Why do tigers swim?
In Norse mythology, Odin is the god of all the gods. However, he looks more like a cyclops from Greek legend, since he has only one eye -- he traded the other eye for a drink from the Well of Wisdom.
Another Odin, a white Siberian tiger who lives at Six Flags Discovery Kingdom near San Francisco, wouldn't just take a drink from the Well of Wisdom like the Norse god -- he'd dive right in. But Odin couldn't care less about gaining smarts; he just enjoys the water. The white tiger entertains crowds with his swimming capabilities. With eyes wide open and ears pulled back, the big cat freely jumps into a pool of water and dives to the bottom.
Anyone who's ever tried to bathe a cat knows that these pets generally aren't fans of water. Even a few drops flicked their way will send cats scurrying in the other direction. There are exceptions to that rule, however. An extraordinary cat named Hawkeye has his own custom-made scuba diving gear that his owner designed and had made for a pretty penny. And it doesn't take coercing to get Hawkeye in the water; he'll hop into his owner's swimming pool of his own accord. Read more about Hawkeye's underwater adventures in How could a cat scuba dive?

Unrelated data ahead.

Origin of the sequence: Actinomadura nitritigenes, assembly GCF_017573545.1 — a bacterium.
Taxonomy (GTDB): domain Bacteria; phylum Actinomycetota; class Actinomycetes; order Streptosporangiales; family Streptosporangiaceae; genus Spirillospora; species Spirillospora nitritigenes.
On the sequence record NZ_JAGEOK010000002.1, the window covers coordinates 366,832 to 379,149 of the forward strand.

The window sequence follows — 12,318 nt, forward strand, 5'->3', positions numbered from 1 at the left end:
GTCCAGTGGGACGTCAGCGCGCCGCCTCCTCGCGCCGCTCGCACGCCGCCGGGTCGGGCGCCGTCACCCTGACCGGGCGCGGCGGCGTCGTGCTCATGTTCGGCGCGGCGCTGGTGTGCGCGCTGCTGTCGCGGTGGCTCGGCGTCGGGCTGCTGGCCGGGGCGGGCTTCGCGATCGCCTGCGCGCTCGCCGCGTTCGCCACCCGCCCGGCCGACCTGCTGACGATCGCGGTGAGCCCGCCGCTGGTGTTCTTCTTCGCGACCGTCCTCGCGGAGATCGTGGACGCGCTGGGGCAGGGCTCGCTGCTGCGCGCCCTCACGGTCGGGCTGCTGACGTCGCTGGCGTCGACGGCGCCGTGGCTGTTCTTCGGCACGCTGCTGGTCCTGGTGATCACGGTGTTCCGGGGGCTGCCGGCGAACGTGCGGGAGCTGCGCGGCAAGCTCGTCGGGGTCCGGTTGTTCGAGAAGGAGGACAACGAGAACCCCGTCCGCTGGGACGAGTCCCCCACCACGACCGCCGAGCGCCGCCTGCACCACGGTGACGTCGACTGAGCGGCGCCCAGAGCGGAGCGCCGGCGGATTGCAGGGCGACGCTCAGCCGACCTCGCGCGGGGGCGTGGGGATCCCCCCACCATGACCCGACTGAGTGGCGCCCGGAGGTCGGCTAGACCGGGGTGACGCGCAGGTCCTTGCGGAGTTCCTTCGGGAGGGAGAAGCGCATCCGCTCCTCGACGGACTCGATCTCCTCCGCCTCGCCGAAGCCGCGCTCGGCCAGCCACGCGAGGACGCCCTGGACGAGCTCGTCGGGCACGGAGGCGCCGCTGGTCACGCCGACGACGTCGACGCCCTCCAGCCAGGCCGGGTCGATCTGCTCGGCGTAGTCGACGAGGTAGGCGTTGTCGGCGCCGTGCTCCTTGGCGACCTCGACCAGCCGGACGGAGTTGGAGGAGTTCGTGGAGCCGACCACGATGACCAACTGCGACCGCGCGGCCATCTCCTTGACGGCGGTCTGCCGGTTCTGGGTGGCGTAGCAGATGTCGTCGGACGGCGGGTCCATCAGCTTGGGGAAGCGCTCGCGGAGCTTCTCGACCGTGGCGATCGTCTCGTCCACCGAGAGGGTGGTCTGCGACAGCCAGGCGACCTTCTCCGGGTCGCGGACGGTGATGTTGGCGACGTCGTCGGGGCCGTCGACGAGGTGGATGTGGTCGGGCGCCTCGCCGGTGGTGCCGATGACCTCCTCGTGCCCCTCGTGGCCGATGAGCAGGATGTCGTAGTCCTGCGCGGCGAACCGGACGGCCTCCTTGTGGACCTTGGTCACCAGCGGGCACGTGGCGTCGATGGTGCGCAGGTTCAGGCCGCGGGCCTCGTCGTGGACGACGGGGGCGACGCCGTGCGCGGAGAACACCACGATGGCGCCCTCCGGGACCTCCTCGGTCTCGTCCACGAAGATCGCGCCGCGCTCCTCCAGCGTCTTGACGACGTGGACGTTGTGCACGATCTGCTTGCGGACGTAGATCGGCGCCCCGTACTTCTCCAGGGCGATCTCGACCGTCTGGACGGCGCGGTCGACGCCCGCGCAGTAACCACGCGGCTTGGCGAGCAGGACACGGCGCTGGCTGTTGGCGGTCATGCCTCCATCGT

But what would it take to coerce a 445-pound (201-kilogram) tiger to get wet?
Like Hawkeye, Odin doesn't mind the water either, although he has some added incentive for getting wet. His trainer tosses meat into the pool, which the white tiger eagerly dives in after by holding his breath to retrieve the tasty morsel. But it wasn't the trainer that initially gave Odin his water wings. Instead, Odin picked up the behavior from another tiger at the animal park.
Odin's swimming wouldn't come as a surprise to any knowledgeable tiger expert. Of all the big cat species, tigers in particular are known for their swimming capabilities. When most tigers swim, they don't spend much time fully submerged like the white Bengal, but taking a dip wouldn't be out of the ordinary since swimming serves a few key purposes.